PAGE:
CMU School of Drama

Thursday, September 15, 2016

From the Executive Director: Dirty Words

Theatre Bay Area: Early in the spring, conversations began to circulate around a local upcoming production of The Mikado by Lamplighters Music Theatre. In the past few years the Gilbert and Sullivan favorite has become a touchstone for protest and controversy. A Seattle production in 2014 inflamed and bitterly divided the city's artistic community, drawing attention from the national press.

2 comments:

William Lowe said...

Lamplighters Music Theatre did an amazing thing in this process by pulling in and developing a dialogue around their production, especially with a show like The Mikado. Many, if not all, theatre companies who produce The Mikado do not take these vitally important steps towards making the production more acceptable. I think that Lamplighters took an incredible approach to the show by changing the location because – as they mention in their comment – the location is not vitally important to the show. Theatre should show progress, so since there is nothing that we can do about the past, we can control what we do today. Lamplighters defines this statement as they are attempting to make The Mikado not about its racism, but about what the show’s authors intended the show to be about. It is bringing new life to a show which has been scared by its productions and lack of sensibility.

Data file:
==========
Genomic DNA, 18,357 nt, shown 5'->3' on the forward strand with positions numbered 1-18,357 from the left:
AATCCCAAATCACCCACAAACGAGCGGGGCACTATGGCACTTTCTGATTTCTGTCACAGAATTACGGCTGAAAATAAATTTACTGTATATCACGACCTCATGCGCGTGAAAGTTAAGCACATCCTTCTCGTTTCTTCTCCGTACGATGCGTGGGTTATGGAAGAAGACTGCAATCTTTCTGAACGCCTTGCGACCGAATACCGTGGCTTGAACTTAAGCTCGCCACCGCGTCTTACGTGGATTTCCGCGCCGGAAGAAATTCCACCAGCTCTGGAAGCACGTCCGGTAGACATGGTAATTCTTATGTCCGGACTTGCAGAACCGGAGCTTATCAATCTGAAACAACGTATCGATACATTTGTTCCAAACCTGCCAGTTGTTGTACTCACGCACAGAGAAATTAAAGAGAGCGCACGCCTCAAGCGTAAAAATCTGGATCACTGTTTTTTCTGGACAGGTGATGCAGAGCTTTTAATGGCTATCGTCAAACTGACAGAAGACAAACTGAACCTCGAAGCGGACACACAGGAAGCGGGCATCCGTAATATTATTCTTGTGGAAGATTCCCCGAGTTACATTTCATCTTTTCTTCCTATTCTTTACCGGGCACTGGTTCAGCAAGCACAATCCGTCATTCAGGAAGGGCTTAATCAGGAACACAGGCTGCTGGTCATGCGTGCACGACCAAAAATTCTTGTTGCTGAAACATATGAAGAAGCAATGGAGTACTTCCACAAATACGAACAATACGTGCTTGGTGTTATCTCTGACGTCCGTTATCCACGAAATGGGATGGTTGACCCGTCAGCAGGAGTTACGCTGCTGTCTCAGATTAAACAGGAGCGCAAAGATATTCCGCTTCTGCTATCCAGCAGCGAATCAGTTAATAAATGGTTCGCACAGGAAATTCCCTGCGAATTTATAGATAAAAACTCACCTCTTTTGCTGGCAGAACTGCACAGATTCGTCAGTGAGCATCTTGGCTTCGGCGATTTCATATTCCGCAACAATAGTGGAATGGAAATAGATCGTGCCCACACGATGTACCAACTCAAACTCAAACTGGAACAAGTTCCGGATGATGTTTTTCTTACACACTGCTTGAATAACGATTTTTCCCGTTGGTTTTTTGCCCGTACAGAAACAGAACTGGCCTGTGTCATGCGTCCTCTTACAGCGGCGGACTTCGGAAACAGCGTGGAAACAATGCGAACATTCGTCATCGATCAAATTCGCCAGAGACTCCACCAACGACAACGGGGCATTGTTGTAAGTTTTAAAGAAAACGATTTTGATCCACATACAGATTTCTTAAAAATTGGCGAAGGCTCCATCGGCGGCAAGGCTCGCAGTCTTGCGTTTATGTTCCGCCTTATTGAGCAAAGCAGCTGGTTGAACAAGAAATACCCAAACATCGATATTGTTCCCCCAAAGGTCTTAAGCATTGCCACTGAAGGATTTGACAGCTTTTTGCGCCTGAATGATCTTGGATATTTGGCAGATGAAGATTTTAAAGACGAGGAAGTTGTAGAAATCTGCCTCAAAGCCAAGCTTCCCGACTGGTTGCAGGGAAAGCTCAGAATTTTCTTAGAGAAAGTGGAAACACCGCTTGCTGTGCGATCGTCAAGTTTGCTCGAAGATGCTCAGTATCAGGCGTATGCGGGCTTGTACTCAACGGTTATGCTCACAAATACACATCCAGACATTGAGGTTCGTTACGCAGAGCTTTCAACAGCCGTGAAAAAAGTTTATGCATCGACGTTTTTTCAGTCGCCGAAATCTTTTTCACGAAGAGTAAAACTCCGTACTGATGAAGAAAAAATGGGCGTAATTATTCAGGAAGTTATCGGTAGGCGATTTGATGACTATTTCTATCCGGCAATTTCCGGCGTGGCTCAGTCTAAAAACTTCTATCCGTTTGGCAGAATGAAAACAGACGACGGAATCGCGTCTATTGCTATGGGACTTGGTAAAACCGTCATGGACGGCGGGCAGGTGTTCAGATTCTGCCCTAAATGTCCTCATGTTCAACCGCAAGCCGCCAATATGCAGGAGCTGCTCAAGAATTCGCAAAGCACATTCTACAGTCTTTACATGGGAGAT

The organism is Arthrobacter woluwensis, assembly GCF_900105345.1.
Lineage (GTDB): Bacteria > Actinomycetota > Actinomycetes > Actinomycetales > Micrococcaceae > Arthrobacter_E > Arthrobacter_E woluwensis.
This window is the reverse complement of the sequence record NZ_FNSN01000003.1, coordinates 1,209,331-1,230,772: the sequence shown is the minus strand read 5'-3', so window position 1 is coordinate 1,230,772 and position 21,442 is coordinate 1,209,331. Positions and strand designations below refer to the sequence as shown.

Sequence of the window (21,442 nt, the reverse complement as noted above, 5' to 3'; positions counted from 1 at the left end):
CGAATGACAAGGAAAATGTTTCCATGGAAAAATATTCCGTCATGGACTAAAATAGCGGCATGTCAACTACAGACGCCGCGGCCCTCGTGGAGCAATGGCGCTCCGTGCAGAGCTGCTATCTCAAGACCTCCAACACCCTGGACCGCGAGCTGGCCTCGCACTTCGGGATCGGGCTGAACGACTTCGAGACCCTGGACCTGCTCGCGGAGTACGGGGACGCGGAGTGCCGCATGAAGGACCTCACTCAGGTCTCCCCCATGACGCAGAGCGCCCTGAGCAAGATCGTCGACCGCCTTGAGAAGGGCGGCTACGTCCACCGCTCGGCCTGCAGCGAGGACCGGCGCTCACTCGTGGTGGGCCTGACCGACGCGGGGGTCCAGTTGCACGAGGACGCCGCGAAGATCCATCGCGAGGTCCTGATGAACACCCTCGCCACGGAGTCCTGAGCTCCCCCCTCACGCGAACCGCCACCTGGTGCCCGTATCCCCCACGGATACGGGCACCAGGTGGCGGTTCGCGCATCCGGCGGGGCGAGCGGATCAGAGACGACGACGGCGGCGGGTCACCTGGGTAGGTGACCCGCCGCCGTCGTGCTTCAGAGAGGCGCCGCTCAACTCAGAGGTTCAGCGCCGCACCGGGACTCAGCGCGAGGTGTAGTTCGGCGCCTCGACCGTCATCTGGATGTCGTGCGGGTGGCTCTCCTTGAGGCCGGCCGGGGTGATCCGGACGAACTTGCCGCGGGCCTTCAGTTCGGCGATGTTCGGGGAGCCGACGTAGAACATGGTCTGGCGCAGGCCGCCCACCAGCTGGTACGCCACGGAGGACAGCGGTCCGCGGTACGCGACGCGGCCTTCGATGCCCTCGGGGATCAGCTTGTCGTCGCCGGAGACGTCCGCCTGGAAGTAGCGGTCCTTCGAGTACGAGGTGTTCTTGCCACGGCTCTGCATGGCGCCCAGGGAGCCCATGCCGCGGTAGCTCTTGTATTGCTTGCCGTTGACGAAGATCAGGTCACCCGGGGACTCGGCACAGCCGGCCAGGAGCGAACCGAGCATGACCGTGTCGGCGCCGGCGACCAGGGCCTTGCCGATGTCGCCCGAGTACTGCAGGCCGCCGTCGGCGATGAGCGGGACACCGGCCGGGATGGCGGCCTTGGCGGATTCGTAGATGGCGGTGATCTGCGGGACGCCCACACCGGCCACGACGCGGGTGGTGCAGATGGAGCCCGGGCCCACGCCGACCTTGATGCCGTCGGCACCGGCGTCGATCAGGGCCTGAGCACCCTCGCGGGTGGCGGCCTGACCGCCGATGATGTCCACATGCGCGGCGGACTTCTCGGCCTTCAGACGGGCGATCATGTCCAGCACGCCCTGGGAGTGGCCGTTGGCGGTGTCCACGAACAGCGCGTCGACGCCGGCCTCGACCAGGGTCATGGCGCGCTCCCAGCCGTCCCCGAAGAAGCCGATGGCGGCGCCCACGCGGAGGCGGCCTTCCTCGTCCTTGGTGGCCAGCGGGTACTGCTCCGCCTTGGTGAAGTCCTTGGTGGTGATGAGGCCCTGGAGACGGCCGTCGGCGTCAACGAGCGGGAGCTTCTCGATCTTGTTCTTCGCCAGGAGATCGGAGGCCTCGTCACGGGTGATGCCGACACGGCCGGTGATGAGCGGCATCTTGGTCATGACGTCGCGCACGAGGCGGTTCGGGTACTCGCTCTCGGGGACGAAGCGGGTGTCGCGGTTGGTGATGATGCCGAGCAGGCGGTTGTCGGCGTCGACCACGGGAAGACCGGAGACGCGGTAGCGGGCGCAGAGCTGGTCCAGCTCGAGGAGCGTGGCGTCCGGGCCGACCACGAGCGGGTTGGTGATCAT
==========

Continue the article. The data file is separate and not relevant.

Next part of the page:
Emma Reichard said...

It is not often that one sees an article like this end well, but I was pleasantly surprised by the final paragraph. The understanding and compassion showed by this community is something to admire. I do believe, when it comes to artistic dialogue, that it is important to hear what critics have to say. This is especially true if you are in a position of privilege. The fact that the Lamplighters worked so diligently to remove the orientalism in The Mikado shows how artists do not need hold fast to problematic classics, but can instead work with the community to create a better version. There may be some who believe even the slightest change to a classic would detract from its authenticity and beauty. But to be frank, the beauty of a show can only greatly appreciated once you’ve removed the (often overpowering) racist undertones. And while I do believe that in this situation, dialogue and compromise worked extremely well, I should note that that is not always the case. There are some matter so blatant, and so urgent, that compromise and dialogue implies both sides are right in some way, which is not always the case. So while this strategy works well in low stake environments (like the arts, where no one faces risk of injury or death) it does not transfer well into other major issues in our society.

Pics from CMU Drama